Click here to read more of this dispatch.http://www.tomdispatch.com/post/176122/tomgram%3A_cantarow_and_levy%2C_could_nuclear_disaster_come_to_america/#more
12:53 PM (26 minutes ago)
On April 11th, in Atlanta, the Department of Energy will host the second of eight public meetings around the country on its consent-based siting initiative for facilities needed to manage our nation’s nuclear waste. We hope to hear from the public, communities, states, Tribal governments, and others on what matters to you as the Department moves forward in developing a consent-based process for siting facilities needed to store, transport, and dispose of spent nuclear fuel and high-level radioactive waste.
The meeting will be held at the Georgia Tech Hotel & Conference Center, from 12 noon until 6:00 p.m. Eastern Daylight Time. The program will include a presentation from senior DOE officials and a panel session with several experts providing diverse perspectives on the main issues that need to be resolved in the design of a consent-based process. Attendees will have the opportunity to ask questions to the Department and panelists as well as make public comments at the end of the meeting.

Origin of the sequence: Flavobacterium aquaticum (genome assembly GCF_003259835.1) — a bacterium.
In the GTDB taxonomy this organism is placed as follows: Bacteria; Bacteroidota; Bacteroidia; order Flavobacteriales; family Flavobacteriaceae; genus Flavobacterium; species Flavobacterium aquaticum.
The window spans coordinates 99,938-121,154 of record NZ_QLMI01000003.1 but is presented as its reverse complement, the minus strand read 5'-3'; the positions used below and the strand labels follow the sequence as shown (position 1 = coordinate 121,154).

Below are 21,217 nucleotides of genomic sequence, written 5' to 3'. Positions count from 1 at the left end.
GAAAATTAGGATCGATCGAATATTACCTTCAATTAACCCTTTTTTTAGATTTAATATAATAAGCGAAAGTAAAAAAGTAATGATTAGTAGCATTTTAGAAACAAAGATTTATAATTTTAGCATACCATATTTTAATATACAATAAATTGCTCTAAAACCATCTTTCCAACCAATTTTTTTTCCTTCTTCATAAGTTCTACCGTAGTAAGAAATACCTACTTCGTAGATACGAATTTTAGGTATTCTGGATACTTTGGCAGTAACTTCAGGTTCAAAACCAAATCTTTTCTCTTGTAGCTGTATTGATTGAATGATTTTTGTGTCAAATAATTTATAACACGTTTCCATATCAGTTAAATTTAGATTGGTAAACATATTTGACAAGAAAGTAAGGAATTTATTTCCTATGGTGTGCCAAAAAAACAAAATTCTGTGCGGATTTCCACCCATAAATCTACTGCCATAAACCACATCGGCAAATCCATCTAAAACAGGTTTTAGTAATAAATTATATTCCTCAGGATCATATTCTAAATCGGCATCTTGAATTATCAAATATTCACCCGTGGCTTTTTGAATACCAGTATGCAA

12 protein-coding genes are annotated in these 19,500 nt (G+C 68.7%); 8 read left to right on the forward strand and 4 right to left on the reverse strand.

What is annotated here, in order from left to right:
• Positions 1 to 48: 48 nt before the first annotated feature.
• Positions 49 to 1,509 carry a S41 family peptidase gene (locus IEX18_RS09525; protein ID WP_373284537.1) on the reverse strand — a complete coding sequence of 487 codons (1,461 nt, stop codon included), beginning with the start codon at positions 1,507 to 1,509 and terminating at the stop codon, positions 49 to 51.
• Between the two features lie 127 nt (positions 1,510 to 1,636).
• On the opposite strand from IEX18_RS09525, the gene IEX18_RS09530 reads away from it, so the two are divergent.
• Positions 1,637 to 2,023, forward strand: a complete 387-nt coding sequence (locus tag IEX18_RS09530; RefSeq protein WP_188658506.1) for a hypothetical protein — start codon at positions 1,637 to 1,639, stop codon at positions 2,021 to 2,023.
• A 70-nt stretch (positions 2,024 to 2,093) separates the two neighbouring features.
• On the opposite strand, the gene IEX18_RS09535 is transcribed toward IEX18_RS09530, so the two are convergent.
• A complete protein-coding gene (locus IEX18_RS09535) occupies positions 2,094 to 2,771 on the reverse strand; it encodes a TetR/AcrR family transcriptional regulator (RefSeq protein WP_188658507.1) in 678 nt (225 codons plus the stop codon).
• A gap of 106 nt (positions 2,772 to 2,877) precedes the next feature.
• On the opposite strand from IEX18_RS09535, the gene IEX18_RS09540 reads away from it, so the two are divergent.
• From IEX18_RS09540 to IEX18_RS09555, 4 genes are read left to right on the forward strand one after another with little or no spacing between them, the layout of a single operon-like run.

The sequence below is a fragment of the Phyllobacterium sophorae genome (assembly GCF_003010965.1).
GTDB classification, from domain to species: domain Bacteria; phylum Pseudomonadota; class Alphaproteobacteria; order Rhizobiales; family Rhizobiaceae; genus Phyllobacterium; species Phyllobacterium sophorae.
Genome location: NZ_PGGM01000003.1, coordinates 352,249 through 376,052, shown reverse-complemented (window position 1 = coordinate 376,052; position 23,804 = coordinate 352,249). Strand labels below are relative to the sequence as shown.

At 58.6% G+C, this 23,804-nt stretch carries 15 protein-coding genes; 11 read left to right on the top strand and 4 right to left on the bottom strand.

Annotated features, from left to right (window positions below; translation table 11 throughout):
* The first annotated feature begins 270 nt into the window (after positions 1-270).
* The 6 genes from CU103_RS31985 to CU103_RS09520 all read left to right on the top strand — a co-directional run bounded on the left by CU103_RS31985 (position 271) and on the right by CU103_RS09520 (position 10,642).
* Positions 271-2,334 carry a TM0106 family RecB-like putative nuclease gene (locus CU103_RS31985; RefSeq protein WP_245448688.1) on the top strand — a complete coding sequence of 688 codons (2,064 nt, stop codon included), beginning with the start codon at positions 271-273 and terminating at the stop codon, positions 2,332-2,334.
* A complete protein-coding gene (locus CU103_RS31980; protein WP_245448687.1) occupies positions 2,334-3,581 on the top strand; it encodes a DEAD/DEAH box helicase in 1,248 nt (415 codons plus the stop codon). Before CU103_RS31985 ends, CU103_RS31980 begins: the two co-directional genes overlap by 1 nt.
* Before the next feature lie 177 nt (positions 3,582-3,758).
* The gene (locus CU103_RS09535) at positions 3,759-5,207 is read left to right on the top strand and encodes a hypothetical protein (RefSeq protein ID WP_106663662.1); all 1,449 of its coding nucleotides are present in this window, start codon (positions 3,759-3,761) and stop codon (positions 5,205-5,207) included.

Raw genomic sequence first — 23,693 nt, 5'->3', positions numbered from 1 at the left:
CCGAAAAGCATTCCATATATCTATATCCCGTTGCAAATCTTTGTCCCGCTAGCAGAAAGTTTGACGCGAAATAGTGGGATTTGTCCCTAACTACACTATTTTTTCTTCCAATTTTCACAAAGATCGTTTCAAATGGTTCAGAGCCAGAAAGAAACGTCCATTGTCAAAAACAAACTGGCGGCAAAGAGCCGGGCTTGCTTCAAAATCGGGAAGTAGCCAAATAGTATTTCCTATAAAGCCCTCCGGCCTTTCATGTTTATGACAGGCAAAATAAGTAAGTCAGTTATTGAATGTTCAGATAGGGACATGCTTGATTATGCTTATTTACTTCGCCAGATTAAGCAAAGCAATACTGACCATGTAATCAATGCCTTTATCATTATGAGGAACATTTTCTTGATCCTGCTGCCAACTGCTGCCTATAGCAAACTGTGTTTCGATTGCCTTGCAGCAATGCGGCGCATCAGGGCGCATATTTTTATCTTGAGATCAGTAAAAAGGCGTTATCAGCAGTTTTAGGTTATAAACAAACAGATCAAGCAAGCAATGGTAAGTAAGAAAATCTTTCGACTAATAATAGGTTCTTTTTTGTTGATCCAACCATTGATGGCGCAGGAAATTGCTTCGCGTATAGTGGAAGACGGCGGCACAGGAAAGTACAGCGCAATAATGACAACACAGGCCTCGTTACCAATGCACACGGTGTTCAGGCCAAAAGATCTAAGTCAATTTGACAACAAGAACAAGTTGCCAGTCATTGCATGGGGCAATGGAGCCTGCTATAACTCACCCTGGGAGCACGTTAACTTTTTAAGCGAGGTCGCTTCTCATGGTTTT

The Department of Energy is interested in hearing your views on:
In addition, DOE has published an Invitation for Public Comment in the Federal Register seeking input on these same questions. The input provided through this notice and the eight public meetings will inform the design of consent-based siting process, which will in turn serve as a framework for engaging with potential host communities in the future. Ultimately, DOE aims to work collaboratively with the public and interested communities to begin identifying potential partners in managing the nation’s spent nuclear fuel and high-level radioactive waste. You can read the Department’s news release here.